In accoordance with another aspect of the invention, by having at least one of resilient body 105' and the corresponding clip portion 103, made of a plastic material, spring body 105' is prevented from providing a conductive path with respect to an electrical shock hazard between degaussing coil 300 and the conducting material coating that covers a portion of the funnel of CRT 110.

It may be desirable to design spring PS in such a way that the force required to stretch it a given distance in the direction of its length does not appreciably exceed that required for fitting the degaussing coil of FIG. 3 onto the funnel of the CRT snugly. This is so in order to facilitate the manual operation of fitting degaussing coil 300 on the CRT funnel and also because the larger the force the greater the tendency of spring PS to break.

In designing spring PS, it should be taken into account that the larger the radius of arcuate portion 108' and the longer the height of link 107', the less force required to stretch spring PS a given distance. On the other hand, increasing the height of link 107' will make spring PS more bulky and less convenient for shipping purposes. It should also be taken into account that the thinner a wall width W of spring PS, the less the force that is required but the more difficult it is to mold such spring. Furthermore, sharp transitions along the cross section of serpentine 105', preferably, should be avoided to prevent an excessive stress in the plastic material. Such excessive stress might tend to cause spring PS to break.

It may be desirable to facilitate shipping of a large number of spring units such as spring PS of FIG. 2 in a bulk shipping container prior to or after being attached to the corresponding degaussing coils. Therefore, it may be desirable to pile a large number of such units of spring PS without additional packing precautions. To that end, it may be desirable to design the geometry of spring PS in such a way that a given spring PS will resist tangling with any other spring PS in such pile.

In accordance with a feature of the invention, a width of an opening d, for example, above a given arcuate portion 108' of a given spring PS is designed to be smaller than substantially any other portion or dimension of spring PS. Thus, when a given pair of units of spring PS are in physical contact with each other, tangling is, advantageously, avoided.

The plastic material used for producing spring PS may be of the material having the trade name LEXAN, BE-3030 that is marketed by General Electric Corporation. Spring PS may be produced using a plastic extrusion process that only requires as an additional operation the cutting of the extended material to the required width of spring PS. Alternatively, spring PS may be produced by an injection molding process.

Patent Citations
Cited PatentFiling datePublication dateApplicantTitle
US4812949 *Mar 24, 1987Mar 14, 1989Bull, S.A.Method of and apparatus for mounting an IC chip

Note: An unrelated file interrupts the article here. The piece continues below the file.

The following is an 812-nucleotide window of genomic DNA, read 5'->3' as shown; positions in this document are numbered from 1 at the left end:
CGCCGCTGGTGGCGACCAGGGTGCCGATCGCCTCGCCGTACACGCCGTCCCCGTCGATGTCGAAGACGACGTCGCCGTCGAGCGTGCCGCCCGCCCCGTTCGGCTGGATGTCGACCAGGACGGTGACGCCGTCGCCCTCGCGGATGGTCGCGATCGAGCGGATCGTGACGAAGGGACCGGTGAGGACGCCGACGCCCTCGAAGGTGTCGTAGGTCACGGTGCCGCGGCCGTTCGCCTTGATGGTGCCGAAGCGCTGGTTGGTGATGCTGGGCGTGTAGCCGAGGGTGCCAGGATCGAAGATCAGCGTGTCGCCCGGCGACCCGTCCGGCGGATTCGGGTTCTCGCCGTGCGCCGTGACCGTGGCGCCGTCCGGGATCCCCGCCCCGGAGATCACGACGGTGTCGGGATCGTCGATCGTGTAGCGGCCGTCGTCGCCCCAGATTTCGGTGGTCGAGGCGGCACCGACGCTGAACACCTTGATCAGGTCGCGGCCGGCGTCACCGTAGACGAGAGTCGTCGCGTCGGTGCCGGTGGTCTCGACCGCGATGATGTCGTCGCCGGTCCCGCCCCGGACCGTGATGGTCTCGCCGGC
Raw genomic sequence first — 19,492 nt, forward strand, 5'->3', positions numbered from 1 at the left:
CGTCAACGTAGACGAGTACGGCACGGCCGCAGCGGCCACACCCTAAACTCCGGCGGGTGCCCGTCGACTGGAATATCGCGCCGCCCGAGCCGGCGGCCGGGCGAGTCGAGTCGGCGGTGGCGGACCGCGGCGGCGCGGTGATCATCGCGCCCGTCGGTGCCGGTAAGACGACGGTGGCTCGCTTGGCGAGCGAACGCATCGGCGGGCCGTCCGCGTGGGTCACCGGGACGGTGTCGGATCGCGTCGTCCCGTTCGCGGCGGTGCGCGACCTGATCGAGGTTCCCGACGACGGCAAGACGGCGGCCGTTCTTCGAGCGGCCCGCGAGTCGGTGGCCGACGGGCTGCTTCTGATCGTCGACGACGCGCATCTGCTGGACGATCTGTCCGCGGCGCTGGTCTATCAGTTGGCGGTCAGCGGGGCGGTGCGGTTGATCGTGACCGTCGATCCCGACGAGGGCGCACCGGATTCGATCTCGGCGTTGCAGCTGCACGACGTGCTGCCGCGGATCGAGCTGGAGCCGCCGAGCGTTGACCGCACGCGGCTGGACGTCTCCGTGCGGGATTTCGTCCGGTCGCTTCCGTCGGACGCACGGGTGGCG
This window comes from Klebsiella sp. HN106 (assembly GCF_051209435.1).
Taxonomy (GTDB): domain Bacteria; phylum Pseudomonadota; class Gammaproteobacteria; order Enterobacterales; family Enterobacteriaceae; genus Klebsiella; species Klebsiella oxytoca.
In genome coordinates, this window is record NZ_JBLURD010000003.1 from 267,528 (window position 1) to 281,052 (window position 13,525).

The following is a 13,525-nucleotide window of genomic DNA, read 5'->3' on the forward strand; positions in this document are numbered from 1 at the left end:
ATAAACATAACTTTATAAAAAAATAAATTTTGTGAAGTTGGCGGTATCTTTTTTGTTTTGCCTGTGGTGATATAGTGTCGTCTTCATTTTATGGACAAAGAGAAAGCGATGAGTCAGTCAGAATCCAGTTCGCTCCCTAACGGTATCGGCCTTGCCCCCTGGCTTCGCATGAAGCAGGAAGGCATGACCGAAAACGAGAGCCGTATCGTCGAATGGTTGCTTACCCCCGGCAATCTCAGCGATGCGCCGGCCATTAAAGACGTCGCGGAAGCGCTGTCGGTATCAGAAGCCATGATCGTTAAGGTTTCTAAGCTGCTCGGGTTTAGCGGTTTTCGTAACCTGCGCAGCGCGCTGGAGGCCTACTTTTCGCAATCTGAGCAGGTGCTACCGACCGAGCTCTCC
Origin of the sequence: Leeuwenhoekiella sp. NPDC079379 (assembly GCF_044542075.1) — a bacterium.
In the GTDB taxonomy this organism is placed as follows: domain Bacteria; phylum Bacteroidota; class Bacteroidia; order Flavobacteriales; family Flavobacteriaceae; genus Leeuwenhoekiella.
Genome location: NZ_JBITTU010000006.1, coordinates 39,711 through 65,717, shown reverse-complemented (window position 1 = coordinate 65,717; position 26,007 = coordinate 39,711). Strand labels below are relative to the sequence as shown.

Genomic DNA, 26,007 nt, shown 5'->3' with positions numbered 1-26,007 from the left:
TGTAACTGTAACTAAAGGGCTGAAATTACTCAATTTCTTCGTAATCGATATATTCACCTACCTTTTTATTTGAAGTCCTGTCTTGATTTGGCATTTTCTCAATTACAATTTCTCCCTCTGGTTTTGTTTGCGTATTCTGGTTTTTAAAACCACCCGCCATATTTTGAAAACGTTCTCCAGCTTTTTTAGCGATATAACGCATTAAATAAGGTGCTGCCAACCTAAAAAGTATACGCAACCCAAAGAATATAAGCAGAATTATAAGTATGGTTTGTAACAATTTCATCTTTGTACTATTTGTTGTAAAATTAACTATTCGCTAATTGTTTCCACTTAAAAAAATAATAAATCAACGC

*DE2855528A Title not available
GB1338244A * Title not available
JPS60233990A * Title not available
JPS60247390A * Title not available
Referenced by
Citing PatentFiling datePublication dateApplicantTitle
US5216326 *Oct 31, 1991Jun 1, 1993Apple Computer, Inc.Injection molded printed circuit degauss coil
US5350973 *May 21, 1993Sep 27, 1994Kabushiki Kaisha ToshibaCathode-ray tube apparatus having a reduced leak of magnetic fluxes
US5382868 *Aug 7, 1992Jan 17, 1995Sony CorporationCathode-ray tube having degaussing coils with flat portions on an implosion-resistant band
US5416595 *Apr 29, 1993May 16, 1995Sony Electronics Inc.Methods and apparatus for securing a degaussing coil
US5604403 *Jun 6, 1995Feb 18, 1997Aydin CorporationColor monitor magnetic shield
US5949500 *Feb 24, 1997Sep 7, 1999Samsung Electronics Co., Ltd.Degaussing coil fixing technique
US6338462 *Jul 15, 1999Jan 15, 2002Sony CorporationTensioning clip and high voltage wire holder
US7145761 *Dec 23, 2003Dec 5, 2006Orion Electric Co., Ltd.Degaussing coil holder
Classifications
U.S. Classification315/8, 361/150
International ClassificationH01F13/00
Cooperative ClassificationH01F13/006
European ClassificationH01F13/00C
Legal Events
DateCodeEventDescription
Dec 20, 2002FPAYFee payment
Year of fee payment: 12
Dec 29, 1998FPAYFee payment
Year of fee payment: 8
Dec 22, 1994FPAYFee payment
Year of fee payment: 4
Dec 3, 1990ASAssignment
Owner name: RCA LICENSING CORPORATION (RCAL), A CORP. OF DEL
Free format text: ASSIGNMENT OF ASSIGNORS INTEREST.;ASSIGNOR:THOMSON CONSUMER ELECTRONICS, INC. (TCE), 600 N. SHERMANDRIVE, INDIANAPOLIS, INDIANA 46206 A CORP. OF DELAWARE;REEL/FRAME:005520/0564
Effective date: 19901130
Jun 5, 1989ASAssignment
Owner name: THOMSON CONSUMER ELECTRONICS, INC., A CORP. OF DE
Free format text: ASSIGNMENT OF ASSIGNORS INTEREST.;ASSIGNOR:DUGGAN, SCOTT J.;REEL/FRAME:005087/0820
Effective date: 19890530